The embattled and oft-injured goaltender is currently on the IR, and on the books for an already-retained $4.688 million cap hit this season and next.
The Leafs don’t really need Murray around with Ilya Samsonov having taken the goaltending reigns, and they really don’t need his salary around. If they think Myers would be useful to their roster right now, there’s the impetus for the swap right there.
If they were traded straight-up, the Leafs would be taking on an extra $1.3 million-and-change in cap hit, which is not doable. Slight retention on Myers gets it done, however, as does the Canucks taking back someone like Holl or Engvall.
Heck, with Spencer Martin struggling and Thatcher Demko’s status unclear, maybe Murray would even get a legitimate shot at the Vancouver crease, assuming he can get healthy. Either way, this is another exchange in which the Leafs come out ahead in terms of asset usability, and that means extra compensation sent Vancouver’s way. 
As part of a much larger, multi-piece trade involving a high-profile Leaf
We might need to bust out the corkboard and string for this next one, as we leave the more realistic scenarios for the realm of wild and free-roaming speculation.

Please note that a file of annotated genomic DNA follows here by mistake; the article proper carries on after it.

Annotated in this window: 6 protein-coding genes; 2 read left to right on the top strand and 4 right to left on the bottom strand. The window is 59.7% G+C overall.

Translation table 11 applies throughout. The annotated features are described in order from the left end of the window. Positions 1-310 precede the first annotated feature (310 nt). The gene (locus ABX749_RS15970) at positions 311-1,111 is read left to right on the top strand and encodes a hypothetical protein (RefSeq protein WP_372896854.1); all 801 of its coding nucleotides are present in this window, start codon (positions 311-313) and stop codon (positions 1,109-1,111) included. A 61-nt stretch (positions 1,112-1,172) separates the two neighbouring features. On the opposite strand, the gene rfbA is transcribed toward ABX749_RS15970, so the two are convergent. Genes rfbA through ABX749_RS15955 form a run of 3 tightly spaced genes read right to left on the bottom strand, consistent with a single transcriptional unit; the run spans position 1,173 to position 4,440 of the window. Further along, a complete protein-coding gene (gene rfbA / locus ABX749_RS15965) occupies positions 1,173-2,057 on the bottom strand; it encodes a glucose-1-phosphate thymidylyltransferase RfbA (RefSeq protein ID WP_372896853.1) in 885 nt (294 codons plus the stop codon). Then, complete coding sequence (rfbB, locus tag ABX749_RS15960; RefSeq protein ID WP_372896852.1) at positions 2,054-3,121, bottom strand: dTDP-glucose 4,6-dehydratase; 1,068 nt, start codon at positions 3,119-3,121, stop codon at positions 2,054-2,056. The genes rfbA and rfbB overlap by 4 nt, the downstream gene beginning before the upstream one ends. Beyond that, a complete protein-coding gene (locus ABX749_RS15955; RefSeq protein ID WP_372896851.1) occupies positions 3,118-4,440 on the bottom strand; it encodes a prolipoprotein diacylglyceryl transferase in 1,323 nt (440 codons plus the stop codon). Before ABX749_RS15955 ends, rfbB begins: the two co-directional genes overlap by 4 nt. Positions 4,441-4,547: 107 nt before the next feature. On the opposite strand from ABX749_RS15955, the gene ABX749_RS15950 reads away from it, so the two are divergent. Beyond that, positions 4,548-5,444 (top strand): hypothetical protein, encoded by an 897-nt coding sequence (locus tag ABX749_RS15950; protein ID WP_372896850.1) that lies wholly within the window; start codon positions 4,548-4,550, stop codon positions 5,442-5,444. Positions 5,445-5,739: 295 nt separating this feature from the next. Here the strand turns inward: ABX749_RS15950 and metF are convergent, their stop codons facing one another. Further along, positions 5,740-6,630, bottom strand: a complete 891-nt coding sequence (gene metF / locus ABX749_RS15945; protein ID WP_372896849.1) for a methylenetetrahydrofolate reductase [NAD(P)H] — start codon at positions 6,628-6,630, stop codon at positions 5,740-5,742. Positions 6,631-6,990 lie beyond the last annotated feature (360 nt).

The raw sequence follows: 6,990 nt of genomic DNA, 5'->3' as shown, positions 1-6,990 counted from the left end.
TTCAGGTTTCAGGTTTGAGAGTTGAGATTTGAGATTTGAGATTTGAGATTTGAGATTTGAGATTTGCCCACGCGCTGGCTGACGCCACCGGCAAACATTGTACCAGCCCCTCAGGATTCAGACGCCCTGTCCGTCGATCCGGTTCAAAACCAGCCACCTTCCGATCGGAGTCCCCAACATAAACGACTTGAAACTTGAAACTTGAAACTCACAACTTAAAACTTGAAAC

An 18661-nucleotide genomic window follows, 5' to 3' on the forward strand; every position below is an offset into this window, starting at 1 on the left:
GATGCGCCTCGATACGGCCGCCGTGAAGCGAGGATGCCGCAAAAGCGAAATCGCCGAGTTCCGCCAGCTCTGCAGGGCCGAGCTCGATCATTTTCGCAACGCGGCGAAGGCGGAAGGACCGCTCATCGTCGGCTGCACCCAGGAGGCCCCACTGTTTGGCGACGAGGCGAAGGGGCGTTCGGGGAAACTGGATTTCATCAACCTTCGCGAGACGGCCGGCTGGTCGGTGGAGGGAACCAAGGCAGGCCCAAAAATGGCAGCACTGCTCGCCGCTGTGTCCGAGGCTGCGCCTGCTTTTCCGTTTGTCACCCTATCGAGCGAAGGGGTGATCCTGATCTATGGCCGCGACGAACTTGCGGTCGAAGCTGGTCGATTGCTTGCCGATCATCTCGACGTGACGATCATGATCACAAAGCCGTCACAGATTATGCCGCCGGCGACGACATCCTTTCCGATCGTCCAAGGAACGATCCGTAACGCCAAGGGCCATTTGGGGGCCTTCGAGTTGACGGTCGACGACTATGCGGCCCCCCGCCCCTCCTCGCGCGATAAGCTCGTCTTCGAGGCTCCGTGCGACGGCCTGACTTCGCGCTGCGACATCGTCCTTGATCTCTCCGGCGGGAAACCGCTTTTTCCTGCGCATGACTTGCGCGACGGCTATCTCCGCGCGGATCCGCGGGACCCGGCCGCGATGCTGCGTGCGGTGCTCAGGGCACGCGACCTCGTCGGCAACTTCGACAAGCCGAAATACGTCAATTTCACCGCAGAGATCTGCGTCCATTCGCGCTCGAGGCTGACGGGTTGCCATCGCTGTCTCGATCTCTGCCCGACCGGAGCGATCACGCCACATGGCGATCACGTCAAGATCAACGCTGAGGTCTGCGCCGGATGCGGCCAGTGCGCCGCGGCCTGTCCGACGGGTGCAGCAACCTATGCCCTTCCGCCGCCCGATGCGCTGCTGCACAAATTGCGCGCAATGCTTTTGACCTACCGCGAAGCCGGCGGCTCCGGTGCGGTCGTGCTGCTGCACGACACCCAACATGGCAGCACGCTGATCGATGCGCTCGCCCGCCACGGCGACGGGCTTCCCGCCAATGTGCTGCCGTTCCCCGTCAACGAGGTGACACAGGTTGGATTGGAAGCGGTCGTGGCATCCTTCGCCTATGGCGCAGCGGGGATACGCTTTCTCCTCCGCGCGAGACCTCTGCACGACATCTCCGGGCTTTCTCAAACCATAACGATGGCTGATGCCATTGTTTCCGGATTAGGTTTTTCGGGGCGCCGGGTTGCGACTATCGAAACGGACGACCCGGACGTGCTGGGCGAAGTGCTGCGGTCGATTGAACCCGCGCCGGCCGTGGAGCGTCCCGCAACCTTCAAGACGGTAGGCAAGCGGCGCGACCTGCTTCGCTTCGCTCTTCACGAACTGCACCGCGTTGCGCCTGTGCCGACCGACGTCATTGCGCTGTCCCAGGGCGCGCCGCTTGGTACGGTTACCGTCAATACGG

There have been hints that the Maple Leafs are working on something bigger. Jakob Chychrun is a name that has been linked to them, as have a few other high-profile players on the market.
Maybe Myers is nothing more than a moving piece in a much larger picture.
Let’s say that the Leafs are interested in not only Chychrun, but in replacing their existing 1LHD, Morgan Rielly, with Chychrun.
Rielly, possessing a full no-movement clause, would probably have little interest in moving to Arizona. But he is from West Van, so maybe a trade to his hometown is more to his liking.